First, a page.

Cardiac MRI > Pathology > Cardiac Masses > Malignant Cardiac Tumors

Malignant Cardiac Tumors

Metastatic tumors are the most common tumors found in the heart. The most common cardiac metastases include lung, breast, melanoma, and lymphoma. Metastases often induce a pericardial effusion.

The most common primary malignancy of the heart is angiosarcoma. Unlike a myxoma, it is usually located in the right atrium. They are characterized by heterogenous signal on T1-weighted images with ares of elevated signal representing hemorrhage. However, angiosarcomas can also be homogenous. Angiosarcomas demonstrate hyperenhancement after the administration of gadolinium contrast agents. Other primary malignant tumors are liposarcoma, leiomyosarcoma, and lymphoma. In general, malignant tumors are more likely to be necrotic, have associated nearby edema, be vascular, demonstrate invasion into adjacent tissues, and have an inhomogeneous appearance.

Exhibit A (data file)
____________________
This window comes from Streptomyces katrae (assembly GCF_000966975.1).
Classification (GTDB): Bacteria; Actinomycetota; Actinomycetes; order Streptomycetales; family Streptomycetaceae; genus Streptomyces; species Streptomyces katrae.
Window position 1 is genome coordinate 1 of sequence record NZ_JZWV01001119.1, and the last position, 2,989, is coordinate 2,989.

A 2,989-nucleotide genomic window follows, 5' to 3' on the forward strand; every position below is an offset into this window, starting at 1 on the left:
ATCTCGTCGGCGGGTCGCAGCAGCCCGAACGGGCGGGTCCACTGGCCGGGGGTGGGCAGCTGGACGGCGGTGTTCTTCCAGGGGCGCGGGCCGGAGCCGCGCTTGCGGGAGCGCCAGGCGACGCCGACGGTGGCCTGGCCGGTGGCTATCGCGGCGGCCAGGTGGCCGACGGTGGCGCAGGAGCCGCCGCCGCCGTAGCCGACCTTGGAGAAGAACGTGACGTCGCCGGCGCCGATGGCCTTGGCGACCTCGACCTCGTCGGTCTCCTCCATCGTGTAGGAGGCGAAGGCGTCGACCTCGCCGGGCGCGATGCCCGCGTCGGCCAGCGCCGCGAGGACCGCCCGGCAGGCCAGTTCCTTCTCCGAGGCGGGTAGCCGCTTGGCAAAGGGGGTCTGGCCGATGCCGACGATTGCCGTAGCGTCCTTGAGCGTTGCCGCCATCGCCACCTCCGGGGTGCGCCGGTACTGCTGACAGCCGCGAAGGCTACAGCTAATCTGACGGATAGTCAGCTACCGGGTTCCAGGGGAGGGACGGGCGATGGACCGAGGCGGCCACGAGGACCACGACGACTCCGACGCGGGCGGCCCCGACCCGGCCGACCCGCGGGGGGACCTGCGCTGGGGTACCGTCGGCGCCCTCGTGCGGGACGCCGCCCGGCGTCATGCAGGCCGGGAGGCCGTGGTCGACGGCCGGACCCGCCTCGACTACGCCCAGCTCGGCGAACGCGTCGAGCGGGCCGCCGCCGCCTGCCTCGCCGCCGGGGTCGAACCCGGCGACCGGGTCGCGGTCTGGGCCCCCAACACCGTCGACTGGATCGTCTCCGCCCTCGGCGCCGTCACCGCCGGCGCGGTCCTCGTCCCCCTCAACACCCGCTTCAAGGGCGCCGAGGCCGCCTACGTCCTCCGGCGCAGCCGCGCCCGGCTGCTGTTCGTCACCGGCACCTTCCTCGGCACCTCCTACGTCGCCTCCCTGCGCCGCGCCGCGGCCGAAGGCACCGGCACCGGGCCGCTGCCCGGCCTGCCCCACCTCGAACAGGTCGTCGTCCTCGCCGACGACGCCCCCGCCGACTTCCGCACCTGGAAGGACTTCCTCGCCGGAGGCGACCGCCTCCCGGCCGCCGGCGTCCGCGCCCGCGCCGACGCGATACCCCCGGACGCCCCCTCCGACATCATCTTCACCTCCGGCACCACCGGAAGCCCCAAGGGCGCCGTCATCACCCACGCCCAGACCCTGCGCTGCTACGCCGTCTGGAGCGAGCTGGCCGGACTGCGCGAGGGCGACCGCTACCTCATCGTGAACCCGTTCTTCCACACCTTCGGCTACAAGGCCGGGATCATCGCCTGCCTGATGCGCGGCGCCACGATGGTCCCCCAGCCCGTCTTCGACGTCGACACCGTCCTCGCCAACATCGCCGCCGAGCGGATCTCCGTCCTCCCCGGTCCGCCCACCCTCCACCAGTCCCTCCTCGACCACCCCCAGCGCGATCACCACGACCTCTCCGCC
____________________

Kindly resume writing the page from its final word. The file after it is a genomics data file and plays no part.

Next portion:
These SSFP cines shows a large mass in the RV (left) that enhances after administration of gadolinium contrast agent (right). This mass was determined to be metastatic non small cell lung cancer.

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